Dozens of protesters braved the heat outside Sen. Lindsey Graham’s office in Mt. Pleasant Friday, calling for an investigation into sexual misconduct allegations against Judge Brett Kavanaugh and denouncing Graham’s support for the Supreme Court nominee.

About 36 people eventually gathered outside of the senator’s office in a demonstration that began at noon. The 90-degree weather didn’t stop many of those who showed up from donning all black, a show of solidarity that’s become common since Christine Blasey Ford, a California college professor who testified in front of the Senate Judiciary Committee on Thursday, was first identified as the woman who accused Kavanaugh of sexually assaulting her at a party when they were both in high school.

On Wednesday, one day before Ford’s testimony, Graham cast doubt on a third allegation of sexual misconduct against Kavanaugh.

“I have a difficult time believing any person would continue to go to — according to the affidavit — 10 parties over a two-year period where women were routinely gang raped and not report it,” Graham said in a statement. [pullquote-1] Chan Lebeau, a recent graduate of the College of Charleston, shared her own experience with sexual assault by reading a letter to the crowd from her phone.

Word got out after she reported her assault to the dean of her community college in upstate New York. The alleged perpetrator, a professor at the school, was fired.

“I was not believed by my boyfriend and my friends, and so I had to basically leave my hometown where I’m from and find refuge in Charleston, where I found a blossoming feminist community at the College of Charleston,” Lebeau said in an interview during the protest. [content-1] “The fact that [President] Trump says things like, ‘Why didn’t she report?‘ Well, some people do, and look what happens to their lives,” she added.

Lori Clark said she was standing outside of Graham’s office because of how upsetting yesterday’s hearing was.
[image-3]”I am embarrassed by the way Sen. Lindsey Graham represented me and my state and the women who live here, and the men who support women as well,” she said.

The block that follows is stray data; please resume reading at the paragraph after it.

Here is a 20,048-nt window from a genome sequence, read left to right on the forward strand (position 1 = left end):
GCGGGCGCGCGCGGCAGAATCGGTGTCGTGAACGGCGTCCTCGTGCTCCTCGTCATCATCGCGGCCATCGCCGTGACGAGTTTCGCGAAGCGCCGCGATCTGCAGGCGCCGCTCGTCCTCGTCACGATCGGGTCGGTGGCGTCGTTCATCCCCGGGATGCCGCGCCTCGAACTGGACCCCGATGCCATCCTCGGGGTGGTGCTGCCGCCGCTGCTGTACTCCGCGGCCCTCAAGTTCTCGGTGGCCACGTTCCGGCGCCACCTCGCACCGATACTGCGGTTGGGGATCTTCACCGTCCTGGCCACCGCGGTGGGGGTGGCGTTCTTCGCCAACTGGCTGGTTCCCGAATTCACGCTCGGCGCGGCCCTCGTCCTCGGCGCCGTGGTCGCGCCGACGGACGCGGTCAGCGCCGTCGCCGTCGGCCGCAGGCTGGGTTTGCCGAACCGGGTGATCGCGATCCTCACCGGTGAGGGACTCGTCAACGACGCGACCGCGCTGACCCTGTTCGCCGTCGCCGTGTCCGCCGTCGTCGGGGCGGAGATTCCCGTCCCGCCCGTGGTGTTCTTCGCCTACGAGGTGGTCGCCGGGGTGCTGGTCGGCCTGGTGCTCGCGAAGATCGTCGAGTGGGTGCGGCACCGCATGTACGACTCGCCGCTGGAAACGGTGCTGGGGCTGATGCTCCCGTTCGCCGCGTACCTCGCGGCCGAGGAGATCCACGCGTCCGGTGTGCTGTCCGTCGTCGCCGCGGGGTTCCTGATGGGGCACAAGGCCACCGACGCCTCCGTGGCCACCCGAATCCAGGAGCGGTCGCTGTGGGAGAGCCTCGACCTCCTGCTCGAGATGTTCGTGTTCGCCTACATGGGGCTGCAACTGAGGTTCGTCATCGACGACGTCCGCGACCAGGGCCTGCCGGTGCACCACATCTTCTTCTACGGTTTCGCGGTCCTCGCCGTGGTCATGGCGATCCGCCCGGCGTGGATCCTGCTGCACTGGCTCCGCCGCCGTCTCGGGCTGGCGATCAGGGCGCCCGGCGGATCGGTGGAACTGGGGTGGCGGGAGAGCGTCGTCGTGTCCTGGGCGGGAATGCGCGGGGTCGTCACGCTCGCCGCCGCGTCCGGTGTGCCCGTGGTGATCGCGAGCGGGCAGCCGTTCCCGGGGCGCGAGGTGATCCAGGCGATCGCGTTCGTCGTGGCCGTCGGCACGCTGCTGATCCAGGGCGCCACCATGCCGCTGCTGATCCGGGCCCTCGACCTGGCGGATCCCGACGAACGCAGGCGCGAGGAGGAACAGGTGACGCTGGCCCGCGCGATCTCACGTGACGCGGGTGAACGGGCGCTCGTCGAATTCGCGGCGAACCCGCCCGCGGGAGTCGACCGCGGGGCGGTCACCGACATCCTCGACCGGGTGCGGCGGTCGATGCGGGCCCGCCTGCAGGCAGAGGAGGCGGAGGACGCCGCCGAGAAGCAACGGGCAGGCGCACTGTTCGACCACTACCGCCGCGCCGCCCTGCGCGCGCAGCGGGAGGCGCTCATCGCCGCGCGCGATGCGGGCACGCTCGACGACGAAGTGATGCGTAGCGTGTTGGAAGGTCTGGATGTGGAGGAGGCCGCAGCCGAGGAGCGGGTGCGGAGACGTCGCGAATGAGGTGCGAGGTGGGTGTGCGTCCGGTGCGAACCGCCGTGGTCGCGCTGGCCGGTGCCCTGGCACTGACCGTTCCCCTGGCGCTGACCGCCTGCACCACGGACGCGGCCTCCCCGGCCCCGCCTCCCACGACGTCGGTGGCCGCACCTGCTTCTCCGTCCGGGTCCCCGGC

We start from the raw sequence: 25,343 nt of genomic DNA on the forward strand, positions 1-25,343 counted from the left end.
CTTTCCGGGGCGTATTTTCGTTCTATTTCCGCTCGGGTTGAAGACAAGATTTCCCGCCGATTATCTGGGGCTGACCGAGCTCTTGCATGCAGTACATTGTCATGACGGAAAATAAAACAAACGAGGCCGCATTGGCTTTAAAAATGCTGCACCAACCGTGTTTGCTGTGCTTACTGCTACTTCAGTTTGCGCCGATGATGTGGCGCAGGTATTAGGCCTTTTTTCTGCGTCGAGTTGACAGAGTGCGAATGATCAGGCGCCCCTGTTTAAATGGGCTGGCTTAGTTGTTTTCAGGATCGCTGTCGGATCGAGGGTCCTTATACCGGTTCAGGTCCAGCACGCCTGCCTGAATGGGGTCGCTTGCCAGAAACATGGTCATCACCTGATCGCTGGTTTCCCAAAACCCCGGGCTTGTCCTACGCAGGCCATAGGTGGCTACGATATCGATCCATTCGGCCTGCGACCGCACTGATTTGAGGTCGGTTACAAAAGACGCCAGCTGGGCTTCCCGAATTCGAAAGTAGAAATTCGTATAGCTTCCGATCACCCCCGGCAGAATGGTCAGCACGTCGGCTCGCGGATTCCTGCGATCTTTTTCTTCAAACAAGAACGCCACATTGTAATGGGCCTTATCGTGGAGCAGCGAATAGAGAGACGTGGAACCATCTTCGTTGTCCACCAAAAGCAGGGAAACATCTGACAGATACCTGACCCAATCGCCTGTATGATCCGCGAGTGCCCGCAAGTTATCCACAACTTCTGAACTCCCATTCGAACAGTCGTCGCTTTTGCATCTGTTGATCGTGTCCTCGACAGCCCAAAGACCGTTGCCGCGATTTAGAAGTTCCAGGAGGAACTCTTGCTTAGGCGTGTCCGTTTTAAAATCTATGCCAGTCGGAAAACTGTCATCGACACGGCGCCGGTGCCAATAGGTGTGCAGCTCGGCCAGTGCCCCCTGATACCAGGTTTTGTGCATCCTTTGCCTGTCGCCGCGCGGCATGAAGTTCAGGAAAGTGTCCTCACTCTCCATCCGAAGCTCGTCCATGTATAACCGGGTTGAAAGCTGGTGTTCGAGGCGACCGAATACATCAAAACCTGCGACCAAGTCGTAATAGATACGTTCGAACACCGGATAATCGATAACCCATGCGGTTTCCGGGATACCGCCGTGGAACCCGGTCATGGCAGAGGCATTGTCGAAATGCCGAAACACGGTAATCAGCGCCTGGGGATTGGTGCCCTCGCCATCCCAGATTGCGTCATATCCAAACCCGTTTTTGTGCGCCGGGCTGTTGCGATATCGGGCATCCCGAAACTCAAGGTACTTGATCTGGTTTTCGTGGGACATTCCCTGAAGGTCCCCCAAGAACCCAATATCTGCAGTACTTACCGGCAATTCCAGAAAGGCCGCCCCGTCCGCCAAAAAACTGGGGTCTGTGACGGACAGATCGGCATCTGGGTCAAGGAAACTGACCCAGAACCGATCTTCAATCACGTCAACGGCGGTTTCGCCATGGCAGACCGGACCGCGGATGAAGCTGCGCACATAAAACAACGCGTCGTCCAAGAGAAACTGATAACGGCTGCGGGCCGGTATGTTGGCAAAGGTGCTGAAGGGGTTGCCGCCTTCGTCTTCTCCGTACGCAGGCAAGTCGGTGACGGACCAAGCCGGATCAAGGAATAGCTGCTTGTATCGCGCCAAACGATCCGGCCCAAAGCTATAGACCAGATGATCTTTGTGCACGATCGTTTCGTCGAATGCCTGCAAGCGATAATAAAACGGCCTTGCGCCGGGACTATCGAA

The men in attendance described a similar outrage at the accusations against the Trump nominee, Republicans’ words about Ford, and their dismissal of the other accusers who have come forward with their own allegations against Kavanaugh.

Kavanaugh currently presides over the U.S. Court of Appeals in Washington, D.C.

Ben Bridwell, the lead singer of Band of Horses, said he was angry that committee Republicans were “sneaking a vote” despite the multiple women who have “had the bravery to come up and say ‘this guy’s a shit fuck.'”

Bridwell encouraged his band’s 215,000 Twitter followers to attend Friday’s protest, a first for him.

“I’ve never done this before,” he said. “But I’ve never been so enthused about something I really believe in to actually go do it right, so I didn’t know what to expect.”

[content-2] Sen. Graham has insisted that he will vote to place Kavanaugh in the country’s highest court, but stopped short of dismissing Ford’s allegations when speaking to reporters after her testimony on Thursday.

“I don’t doubt something happened to her, but she’s saying it’s Brett Kavanaugh, but she can’t tell me the house, she can’t tell me the city, she can’t tell me the month of the year,” he said.

[image-2] Carrie Moores found that framing problematic during Friday’s protest.

“My problem is that so many of the GOP senators say they believe Dr. Ford was sexually assaulted, but they don’t believe by who,” she said. “I believe if they really believed her, they would take the proper time to investigate and get to the bottom of it.”

The Senate Judiciary Committee voted along party lines to advance Kavanaugh’s nomination to the full Senate on Friday, according to The New York Times, but Sen. Jeff Flake of Arizona, a key swing vote in the confirmation, insisted on waiting for an FBI investigation into Ford’s allegation before the full Senate votes to confirm the nomination.